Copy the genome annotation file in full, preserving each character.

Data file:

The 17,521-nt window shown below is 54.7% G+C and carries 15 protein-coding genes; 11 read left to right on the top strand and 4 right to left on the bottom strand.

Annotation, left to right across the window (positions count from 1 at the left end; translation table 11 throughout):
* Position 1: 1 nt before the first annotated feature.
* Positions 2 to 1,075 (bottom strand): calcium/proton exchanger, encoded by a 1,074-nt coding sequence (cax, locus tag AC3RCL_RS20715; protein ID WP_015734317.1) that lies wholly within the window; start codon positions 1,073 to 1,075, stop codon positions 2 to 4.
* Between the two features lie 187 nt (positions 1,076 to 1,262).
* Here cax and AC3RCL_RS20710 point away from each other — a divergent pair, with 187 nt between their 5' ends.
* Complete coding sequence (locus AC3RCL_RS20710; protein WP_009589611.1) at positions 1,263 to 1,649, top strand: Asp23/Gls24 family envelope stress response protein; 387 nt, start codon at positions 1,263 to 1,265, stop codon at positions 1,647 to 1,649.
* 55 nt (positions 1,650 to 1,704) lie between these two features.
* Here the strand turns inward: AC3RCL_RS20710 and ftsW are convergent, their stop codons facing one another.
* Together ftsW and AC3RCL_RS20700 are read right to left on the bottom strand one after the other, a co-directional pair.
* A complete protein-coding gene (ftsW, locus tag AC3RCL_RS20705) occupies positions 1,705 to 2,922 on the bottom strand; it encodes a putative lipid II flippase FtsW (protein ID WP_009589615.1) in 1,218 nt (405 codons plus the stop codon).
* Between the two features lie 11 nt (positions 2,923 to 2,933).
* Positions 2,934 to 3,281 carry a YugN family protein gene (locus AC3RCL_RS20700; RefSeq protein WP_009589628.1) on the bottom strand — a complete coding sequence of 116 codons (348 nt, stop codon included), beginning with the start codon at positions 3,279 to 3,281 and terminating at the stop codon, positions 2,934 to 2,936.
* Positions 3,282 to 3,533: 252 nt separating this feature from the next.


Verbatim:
The 17,521-nt window shown below is 54.7% G+C and carries 15 protein-coding genes; 11 read left to right on the top strand and 4 right to left on the bottom strand.

Annotation, left to right across the window (positions count from 1 at the left end; translation table 11 throughout):
* Position 1: 1 nt before the first annotated feature.
* Positions 2 to 1,075 (bottom strand): calcium/proton exchanger, encoded by a 1,074-nt coding sequence (cax, locus tag AC3RCL_RS20715; protein ID WP_015734317.1) that lies wholly within the window; start codon positions 1,073 to 1,075, stop codon positions 2 to 4.
* Between the two features lie 187 nt (positions 1,076 to 1,262).
* Here cax and AC3RCL_RS20710 point away from each other — a divergent pair, with 187 nt between their 5' ends.
* Complete coding sequence (locus AC3RCL_RS20710; protein WP_009589611.1) at positions 1,263 to 1,649, top strand: Asp23/Gls24 family envelope stress response protein; 387 nt, start codon at positions 1,263 to 1,265, stop codon at positions 1,647 to 1,649.
* 55 nt (positions 1,650 to 1,704) lie between these two features.
* Here the strand turns inward: AC3RCL_RS20710 and ftsW are convergent, their stop codons facing one another.
* Together ftsW and AC3RCL_RS20700 are read right to left on the bottom strand one after the other, a co-directional pair.
* A complete protein-coding gene (ftsW, locus tag AC3RCL_RS20705) occupies positions 1,705 to 2,922 on the bottom strand; it encodes a putative lipid II flippase FtsW (protein ID WP_009589615.1) in 1,218 nt (405 codons plus the stop codon).
* Between the two features lie 11 nt (positions 2,923 to 2,933).
* Positions 2,934 to 3,281 carry a YugN family protein gene (locus AC3RCL_RS20700; RefSeq protein WP_009589628.1) on the bottom strand — a complete coding sequence of 116 codons (348 nt, stop codon included), beginning with the start codon at positions 3,279 to 3,281 and terminating at the stop codon, positions 2,934 to 2,936.
* Positions 3,282 to 3,533: 252 nt separating this feature from the next.